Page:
Bears Defense Goes on the Defensive

Dick Jauron wasn't the only coach sweating his way through strategic questions in the Bears' locker room Sunday after the team nearly blew a 15-point lead in a 27-24 victory over Tampa Bay.

Defensive coordinator Greg Blache had to explain how his team had looked so dominant in holding the Bucs scoreless in the third quarter and then so passive in allowing touchdown drives of 10 plays 78 yards first and 12 plays, 77 yards during the fourth quarter.

As usual, Blache's answers came topped with sarcasm. ``Hey, we stink. There ain't no question we stink,'' Blache said. ``We're the stinkiest 7-2 team in the NFL. We stink.''

It wasn't just odor that let the Bucs move downfield, though. The Bears went into softer pass coverages that take away deeper pass routes and routes to main receivers.

``It wasn't a prevent,'' said Blache, bristling at the suggestion the Bears played prevent defense. ``It was our defense. We played our defense, it wasn't prevent. They were throwing the check-down to the back. It was our defense where we try to take away the main receivers.''

Warrick Dunn caught one 13-yarder and a pass for zero yards on the first drive and then passes of 12, 7 and 11 yards on the second drive. When Tampa Bay got the ball back for its last chance at a tie, Dunn caught two dumpoffs for 22 yards and drew the unnecessary roughness penalty to set up the try for the tie by kicker Martin Gramatica.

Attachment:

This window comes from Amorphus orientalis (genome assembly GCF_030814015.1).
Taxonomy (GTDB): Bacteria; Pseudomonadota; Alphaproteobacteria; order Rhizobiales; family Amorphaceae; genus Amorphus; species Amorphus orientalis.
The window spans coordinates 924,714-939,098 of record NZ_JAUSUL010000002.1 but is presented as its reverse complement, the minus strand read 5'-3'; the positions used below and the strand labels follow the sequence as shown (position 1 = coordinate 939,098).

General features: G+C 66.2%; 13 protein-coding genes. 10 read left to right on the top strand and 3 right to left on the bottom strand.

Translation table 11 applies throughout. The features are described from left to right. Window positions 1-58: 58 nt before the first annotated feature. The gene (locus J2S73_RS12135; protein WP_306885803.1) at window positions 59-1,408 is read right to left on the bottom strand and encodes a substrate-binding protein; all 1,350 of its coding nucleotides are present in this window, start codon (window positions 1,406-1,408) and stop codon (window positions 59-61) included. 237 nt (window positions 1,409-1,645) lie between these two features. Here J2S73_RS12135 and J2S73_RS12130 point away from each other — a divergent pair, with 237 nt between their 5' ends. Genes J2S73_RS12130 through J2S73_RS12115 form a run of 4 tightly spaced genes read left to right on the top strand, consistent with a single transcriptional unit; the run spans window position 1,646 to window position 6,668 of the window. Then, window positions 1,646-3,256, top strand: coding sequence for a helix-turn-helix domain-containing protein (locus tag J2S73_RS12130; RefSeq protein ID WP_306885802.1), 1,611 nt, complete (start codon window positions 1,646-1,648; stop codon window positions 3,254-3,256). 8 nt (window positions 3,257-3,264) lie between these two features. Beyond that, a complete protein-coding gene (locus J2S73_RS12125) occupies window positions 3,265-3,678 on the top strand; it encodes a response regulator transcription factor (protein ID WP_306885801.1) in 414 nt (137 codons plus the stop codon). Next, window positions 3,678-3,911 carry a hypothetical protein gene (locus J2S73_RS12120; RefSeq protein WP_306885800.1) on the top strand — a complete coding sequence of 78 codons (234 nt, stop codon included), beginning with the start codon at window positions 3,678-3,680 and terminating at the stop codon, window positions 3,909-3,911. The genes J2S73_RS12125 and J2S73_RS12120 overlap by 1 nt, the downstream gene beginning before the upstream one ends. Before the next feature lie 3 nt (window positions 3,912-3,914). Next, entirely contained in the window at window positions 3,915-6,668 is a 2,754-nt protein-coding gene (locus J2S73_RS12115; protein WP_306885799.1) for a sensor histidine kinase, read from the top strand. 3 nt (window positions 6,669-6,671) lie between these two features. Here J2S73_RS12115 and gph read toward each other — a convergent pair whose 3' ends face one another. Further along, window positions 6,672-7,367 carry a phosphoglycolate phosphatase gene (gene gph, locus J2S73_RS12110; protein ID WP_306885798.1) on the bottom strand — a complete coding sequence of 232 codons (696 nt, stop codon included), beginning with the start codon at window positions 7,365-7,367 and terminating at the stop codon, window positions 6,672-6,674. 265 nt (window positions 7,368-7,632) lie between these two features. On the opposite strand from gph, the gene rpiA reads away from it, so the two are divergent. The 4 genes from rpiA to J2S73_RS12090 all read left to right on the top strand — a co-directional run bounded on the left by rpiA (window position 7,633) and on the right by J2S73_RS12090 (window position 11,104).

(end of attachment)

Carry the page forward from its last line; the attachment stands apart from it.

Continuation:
``They were going to a no-huddle offense, and with that they were throwing a lot of passes underneath,'' said safety Tony Parrish. Asked what the Bears could do to prevent an offense from moving against them in the same way in the future, Parrish added, ``you're asking the wrong person. You better ask someone else (coaches).''

The two fourth quarter TD drives given up by the Bears went along with a season's worst 404 yards passing allowed. Johnson threw for the most yards the Bears have allowed (399) since Jeff Garcia threw for 402 in a 17-0 loss to San Francisco last year.

The 395 net passing yards allowed was their third highest total yielded in team history, but not entirely a problem according to defensive end Phillip Daniels.

``We had to stop (Mike) Alstott. We had to stop the run first,'' Daniels said. ``That's what they wanted to do.''

The Bears held the Bucs to 19 rushing yards on 15 attempts. It was the fewest yards they've allowed on the ground since 1996.

``When they ran a few times they saw that it wasn't going to work, so they went to the air a lot,'' Daniels said. ``That was our whole goal – force them to do what they're not good at.'' The points and not the yards mattered. ``We just had to limit them to field goals,'' Daniels said.

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